Marion Fourcade and Crooked Timber’s Kieran Healy, who offered us yesterday a funny spoof of one of my favorite DeLong segments, the morning coffee, have an interesting paper on markets.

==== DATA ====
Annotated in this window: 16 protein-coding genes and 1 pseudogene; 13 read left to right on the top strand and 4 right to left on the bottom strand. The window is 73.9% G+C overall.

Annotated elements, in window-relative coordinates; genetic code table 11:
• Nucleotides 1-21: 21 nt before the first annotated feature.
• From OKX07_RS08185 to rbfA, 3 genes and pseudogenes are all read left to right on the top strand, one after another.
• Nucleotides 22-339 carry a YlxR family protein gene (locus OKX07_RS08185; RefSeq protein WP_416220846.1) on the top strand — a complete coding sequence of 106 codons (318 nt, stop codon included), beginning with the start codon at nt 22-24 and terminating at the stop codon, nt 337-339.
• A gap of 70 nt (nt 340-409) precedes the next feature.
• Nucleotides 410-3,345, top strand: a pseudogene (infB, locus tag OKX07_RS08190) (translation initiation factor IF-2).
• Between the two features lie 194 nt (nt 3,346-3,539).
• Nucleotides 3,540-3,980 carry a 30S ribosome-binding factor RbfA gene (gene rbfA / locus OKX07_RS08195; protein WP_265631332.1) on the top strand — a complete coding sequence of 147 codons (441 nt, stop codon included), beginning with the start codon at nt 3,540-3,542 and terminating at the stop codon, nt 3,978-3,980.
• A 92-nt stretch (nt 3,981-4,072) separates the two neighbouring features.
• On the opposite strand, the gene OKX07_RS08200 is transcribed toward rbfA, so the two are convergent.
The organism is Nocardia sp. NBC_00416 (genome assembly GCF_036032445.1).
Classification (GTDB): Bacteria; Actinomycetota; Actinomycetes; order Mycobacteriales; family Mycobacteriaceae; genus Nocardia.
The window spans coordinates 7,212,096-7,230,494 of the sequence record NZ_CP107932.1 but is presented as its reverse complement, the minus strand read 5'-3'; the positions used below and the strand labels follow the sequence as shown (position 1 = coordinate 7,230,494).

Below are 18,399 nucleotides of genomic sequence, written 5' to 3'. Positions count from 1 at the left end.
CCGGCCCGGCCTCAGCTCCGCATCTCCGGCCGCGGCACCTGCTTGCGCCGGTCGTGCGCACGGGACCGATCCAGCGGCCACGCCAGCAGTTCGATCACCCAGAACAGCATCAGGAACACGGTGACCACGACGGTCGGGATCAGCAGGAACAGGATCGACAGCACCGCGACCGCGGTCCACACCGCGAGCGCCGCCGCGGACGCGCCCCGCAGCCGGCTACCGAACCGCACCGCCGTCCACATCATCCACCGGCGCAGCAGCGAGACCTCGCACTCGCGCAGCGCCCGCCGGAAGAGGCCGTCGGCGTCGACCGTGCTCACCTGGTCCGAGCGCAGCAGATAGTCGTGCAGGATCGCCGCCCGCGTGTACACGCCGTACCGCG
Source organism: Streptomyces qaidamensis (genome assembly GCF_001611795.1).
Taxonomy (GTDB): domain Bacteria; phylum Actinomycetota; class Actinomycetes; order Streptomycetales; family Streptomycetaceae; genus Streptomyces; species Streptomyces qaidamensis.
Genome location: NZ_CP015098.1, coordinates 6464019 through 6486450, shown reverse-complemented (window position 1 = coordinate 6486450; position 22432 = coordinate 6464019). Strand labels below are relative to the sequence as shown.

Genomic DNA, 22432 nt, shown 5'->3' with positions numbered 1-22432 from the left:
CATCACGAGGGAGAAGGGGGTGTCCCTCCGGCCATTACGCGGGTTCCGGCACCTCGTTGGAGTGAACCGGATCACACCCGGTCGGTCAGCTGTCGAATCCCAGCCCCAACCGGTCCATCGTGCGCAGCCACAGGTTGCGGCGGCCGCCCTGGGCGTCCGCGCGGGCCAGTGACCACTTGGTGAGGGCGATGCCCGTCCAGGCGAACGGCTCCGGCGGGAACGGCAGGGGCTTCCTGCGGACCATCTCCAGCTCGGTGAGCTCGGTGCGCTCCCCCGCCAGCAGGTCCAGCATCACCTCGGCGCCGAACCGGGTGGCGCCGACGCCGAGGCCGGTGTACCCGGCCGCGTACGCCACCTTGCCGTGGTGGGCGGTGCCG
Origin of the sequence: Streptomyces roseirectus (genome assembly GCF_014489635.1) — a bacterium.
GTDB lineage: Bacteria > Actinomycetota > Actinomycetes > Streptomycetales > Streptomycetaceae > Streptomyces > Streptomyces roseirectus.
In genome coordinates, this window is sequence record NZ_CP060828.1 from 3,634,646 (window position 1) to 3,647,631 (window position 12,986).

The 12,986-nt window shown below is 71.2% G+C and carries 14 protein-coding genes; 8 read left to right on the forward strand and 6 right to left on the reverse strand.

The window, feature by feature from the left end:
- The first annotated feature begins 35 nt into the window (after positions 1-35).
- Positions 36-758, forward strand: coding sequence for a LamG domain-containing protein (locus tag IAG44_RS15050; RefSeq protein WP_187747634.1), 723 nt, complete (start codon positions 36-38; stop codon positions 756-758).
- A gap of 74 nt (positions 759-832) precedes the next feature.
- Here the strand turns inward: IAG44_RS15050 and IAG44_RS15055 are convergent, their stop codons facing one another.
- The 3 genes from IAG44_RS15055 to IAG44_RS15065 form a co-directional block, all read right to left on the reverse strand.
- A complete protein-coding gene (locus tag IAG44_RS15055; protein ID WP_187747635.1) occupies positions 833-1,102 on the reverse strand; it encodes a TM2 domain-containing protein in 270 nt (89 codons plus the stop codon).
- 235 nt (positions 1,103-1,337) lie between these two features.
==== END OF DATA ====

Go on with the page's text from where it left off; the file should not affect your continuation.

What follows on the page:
What kind of moral order does capitalism rest upon? Conversely, does the market give rise to a distinctive set of beliefs, habits, and social bonds? These questions are certainly as old as social science itself. In this review, we evaluate how today’s scholarship approaches the relationship between markets and the moral order. We begin with Albert Hirschman’s characterization of the three rival views of the market as civilizing, destructive or feeble in its e&ects on society. We review recent work at the intersection of sociology, economics and political economy and show that these views persist both as theories ofmarket society and moral arguments about it. We then argue that a fourth view, which we call “moralized markets,” has become increasingly prominent in economic sociology. This work sees markets as cultural phenomena and moral projects in their own right, and seeks to study the mechanisms and techniques by which such projects are realized in practice.